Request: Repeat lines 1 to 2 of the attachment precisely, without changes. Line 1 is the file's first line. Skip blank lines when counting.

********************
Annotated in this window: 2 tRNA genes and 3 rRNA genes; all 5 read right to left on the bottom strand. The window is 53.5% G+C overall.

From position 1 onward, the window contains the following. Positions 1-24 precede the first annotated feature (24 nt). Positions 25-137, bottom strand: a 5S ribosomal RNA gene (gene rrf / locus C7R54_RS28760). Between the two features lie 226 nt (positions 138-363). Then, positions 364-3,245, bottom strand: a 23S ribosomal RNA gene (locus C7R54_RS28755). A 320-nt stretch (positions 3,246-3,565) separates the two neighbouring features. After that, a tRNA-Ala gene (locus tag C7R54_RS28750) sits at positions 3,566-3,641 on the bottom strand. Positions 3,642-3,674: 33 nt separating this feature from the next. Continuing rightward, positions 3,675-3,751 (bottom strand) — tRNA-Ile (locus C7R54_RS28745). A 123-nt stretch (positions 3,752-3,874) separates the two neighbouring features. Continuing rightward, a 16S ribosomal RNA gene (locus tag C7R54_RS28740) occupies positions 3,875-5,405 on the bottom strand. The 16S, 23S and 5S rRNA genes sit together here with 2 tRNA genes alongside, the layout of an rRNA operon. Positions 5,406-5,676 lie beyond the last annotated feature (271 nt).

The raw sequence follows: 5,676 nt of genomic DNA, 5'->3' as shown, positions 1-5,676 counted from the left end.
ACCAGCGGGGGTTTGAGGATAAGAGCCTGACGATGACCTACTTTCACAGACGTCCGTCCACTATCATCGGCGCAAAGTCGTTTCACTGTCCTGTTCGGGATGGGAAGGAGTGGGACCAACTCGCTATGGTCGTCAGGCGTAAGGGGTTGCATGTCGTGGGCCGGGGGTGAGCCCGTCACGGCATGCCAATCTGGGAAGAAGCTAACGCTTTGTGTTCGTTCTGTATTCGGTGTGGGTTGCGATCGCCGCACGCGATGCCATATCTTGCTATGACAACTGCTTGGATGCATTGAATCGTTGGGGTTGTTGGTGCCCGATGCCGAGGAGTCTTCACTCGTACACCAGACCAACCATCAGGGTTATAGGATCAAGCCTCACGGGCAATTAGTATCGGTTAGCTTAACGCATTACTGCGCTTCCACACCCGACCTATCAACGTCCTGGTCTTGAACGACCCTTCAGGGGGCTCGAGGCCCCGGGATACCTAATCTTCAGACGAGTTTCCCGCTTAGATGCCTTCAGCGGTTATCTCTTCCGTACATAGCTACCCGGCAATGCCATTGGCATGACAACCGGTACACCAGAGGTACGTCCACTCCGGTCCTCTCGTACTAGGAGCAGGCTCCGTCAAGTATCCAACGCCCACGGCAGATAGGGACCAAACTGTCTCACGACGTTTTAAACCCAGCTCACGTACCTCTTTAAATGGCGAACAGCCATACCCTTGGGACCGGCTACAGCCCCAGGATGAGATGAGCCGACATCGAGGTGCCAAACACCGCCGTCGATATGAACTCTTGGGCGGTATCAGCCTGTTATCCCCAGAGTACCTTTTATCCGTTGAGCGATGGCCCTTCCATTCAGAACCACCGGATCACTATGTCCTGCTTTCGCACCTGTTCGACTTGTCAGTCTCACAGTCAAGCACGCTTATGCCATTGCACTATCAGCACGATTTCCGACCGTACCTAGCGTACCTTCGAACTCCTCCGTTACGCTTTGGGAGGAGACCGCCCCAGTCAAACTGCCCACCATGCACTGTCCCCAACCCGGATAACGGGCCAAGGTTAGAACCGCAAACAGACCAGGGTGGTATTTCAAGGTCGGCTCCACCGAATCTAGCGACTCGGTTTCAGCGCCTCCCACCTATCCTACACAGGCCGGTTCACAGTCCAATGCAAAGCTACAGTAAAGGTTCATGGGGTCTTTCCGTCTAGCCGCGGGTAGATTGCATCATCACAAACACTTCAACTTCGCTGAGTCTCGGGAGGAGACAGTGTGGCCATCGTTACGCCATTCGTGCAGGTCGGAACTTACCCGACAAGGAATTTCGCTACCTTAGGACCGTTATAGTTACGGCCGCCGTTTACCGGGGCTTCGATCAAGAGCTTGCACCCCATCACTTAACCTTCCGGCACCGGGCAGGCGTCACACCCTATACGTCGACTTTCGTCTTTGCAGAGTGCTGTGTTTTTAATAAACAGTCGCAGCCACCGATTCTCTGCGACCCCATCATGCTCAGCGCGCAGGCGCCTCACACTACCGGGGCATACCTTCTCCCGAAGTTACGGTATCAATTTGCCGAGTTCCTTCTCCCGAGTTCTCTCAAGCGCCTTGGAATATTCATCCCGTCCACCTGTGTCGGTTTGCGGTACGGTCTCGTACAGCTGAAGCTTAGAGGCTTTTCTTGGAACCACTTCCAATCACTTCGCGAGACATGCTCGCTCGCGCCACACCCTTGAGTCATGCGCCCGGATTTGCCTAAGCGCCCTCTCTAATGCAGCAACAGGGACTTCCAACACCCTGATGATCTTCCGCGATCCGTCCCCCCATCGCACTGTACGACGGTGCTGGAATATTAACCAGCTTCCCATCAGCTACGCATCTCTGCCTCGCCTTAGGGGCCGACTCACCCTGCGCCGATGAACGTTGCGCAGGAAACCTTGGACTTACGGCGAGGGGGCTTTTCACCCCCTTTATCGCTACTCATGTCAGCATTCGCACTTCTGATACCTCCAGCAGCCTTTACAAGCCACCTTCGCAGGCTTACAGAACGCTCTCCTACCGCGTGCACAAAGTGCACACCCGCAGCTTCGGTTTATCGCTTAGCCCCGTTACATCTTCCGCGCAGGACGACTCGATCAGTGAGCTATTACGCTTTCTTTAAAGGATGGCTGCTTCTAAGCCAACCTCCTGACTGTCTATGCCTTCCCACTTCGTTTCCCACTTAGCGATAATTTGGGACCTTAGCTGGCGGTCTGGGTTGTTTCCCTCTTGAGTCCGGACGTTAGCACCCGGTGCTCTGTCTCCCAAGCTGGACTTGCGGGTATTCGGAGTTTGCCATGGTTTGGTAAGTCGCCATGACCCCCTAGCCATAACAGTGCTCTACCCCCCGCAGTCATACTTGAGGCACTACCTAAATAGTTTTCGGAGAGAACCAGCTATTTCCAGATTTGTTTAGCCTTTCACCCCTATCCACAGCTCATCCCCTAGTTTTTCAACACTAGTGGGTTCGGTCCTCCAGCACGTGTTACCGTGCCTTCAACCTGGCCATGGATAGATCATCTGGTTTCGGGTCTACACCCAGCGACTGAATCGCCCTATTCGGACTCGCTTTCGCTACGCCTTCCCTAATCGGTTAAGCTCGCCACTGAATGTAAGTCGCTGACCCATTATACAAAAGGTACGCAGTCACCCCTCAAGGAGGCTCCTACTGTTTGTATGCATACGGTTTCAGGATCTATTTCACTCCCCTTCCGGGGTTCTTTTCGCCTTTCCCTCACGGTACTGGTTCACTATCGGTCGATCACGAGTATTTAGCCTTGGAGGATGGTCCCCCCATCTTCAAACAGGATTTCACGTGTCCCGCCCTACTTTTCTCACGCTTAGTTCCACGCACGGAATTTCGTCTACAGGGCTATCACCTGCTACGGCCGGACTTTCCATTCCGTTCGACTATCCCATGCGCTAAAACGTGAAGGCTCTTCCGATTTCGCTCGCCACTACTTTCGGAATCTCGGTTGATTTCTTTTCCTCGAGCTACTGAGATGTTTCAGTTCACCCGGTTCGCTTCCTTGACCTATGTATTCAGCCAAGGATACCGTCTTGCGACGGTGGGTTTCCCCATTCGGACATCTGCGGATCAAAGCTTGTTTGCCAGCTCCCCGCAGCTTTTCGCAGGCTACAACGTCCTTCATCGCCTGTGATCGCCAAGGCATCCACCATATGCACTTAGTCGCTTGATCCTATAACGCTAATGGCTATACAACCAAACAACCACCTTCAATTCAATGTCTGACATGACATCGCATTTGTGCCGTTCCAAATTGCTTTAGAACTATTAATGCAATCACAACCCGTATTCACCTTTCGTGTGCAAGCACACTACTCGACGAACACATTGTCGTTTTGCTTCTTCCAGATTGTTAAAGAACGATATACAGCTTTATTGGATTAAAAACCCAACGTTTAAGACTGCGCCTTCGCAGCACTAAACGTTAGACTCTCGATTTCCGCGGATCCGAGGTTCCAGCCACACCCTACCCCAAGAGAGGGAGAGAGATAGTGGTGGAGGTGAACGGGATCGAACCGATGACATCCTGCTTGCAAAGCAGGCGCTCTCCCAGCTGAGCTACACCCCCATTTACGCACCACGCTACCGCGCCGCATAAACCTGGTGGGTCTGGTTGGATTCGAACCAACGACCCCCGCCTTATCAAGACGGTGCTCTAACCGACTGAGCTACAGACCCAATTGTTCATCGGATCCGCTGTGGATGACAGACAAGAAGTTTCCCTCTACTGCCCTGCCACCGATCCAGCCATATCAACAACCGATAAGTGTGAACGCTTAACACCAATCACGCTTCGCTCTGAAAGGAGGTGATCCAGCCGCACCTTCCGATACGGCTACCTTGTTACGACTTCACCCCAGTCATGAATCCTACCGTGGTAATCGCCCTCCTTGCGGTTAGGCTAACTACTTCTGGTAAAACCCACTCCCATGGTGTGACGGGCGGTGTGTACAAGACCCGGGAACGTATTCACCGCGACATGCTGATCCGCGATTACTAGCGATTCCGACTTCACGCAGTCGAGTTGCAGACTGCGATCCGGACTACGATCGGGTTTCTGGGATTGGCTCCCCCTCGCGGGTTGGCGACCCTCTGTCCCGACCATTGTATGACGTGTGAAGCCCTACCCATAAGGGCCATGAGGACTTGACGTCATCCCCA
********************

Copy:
Annotated in this window: 2 tRNA genes and 3 rRNA genes; all 5 read right to left on the bottom strand. The window is 53.5% G+C overall.

From position 1 onward, the window contains the following. Positions 1-24 precede the first annotated feature (24 nt). Positions 25-137, bottom strand: a 5S ribosomal RNA gene (gene rrf / locus C7R54_RS28760). Between the two features lie 226 nt (positions 138-363). Then, positions 364-3,245, bottom strand: a 23S ribosomal RNA gene (locus C7R54_RS28755). A 320-nt stretch (positions 3,246-3,565) separates the two neighbouring features. After that, a tRNA-Ala gene (locus tag C7R54_RS28750) sits at positions 3,566-3,641 on the bottom strand. Positions 3,642-3,674: 33 nt separating this feature from the next. Continuing rightward, positions 3,675-3,751 (bottom strand) — tRNA-Ile (locus C7R54_RS28745). A 123-nt stretch (positions 3,752-3,874) separates the two neighbouring features. Continuing rightward, a 16S ribosomal RNA gene (locus tag C7R54_RS28740) occupies positions 3,875-5,405 on the bottom strand. The 16S, 23S and 5S rRNA genes sit together here with 2 tRNA genes alongside, the layout of an rRNA operon. Positions 5,406-5,676 lie beyond the last annotated feature (271 nt).